And finally, the letter that I just wrote back to them:
Dear Dr. Goldstein:
The letter we received from you today was very disappointing. After all, I went to your office in good faith, and trusted your staff and yourself to treat me with respect and integrity. In response to the misunderstanding about the fee that you charged, I took the time to write a detailed, courteous letter to you. Your response was very terse (basically just a form letter) terminating our doctor/patient relationship. I think that I deserve more consideration than that.
I would like to ask you which of the points of my letter, in particular, you object to. Was it that I took issue with the amount of the bill that you sent, $342.23? Or was it my request that you sign our "Patient Financial Policy"?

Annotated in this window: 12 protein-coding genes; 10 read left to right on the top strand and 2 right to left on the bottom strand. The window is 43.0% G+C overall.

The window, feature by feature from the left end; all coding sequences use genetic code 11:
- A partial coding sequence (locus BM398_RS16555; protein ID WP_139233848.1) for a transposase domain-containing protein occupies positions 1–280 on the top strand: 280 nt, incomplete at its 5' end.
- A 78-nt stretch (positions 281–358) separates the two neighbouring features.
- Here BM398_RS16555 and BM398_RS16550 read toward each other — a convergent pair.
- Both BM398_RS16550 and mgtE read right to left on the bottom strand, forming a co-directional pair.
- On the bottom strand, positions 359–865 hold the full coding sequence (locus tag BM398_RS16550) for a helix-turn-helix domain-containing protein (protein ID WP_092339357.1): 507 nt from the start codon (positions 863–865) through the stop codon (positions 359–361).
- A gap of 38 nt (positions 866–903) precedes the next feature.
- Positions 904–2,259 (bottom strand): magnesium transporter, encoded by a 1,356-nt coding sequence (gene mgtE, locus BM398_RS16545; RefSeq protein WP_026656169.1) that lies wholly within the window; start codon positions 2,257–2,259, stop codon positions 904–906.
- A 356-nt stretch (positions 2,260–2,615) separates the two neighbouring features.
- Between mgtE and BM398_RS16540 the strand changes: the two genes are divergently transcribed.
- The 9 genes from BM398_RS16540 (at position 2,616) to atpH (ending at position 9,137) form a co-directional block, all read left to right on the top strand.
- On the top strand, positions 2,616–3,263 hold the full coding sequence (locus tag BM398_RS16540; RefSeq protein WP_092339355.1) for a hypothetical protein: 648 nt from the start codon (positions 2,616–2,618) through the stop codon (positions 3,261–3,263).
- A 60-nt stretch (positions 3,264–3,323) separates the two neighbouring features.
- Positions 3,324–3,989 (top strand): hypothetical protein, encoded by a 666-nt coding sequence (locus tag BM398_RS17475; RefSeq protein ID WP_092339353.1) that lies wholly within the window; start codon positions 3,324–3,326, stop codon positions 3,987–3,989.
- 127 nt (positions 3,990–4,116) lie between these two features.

If the former, then I wonder whether you doubt my story, that I explained my policy to your staff, and was quoted a price of $120? I'd also like to understand how it is possible to justify a charge of $400.26 (the original amount billed to the insurance company) for a visit that took less than ten minutes.
If the latter, then I would really like to know your opinion about a patient's right to know the amount of financial responsibility he or she incurs, before a service is rendered. Don't you think this is a reasonable request? Perhaps you remember that when I saw you, I mentioned that both of my parents are retired physicians. As a "sanity check", I asked them what they thought of this policy, and they were both in favor of it, and thought it was reasonable and appropriate. It seems to me that the health-care system has moved so far away from the idea of "fee for service", that now the patient is completely cut out of the loop. Don't you see that as a problem?
Because I feel strongly that this is a systemic problem in our health-care system, I have posted my letters and your response on my blog, here: .... I would be very happy if you would respond to me with answers to some of these questions, either in another letter, or, if you prefer, in a comment on my blog.
Thank you for your time,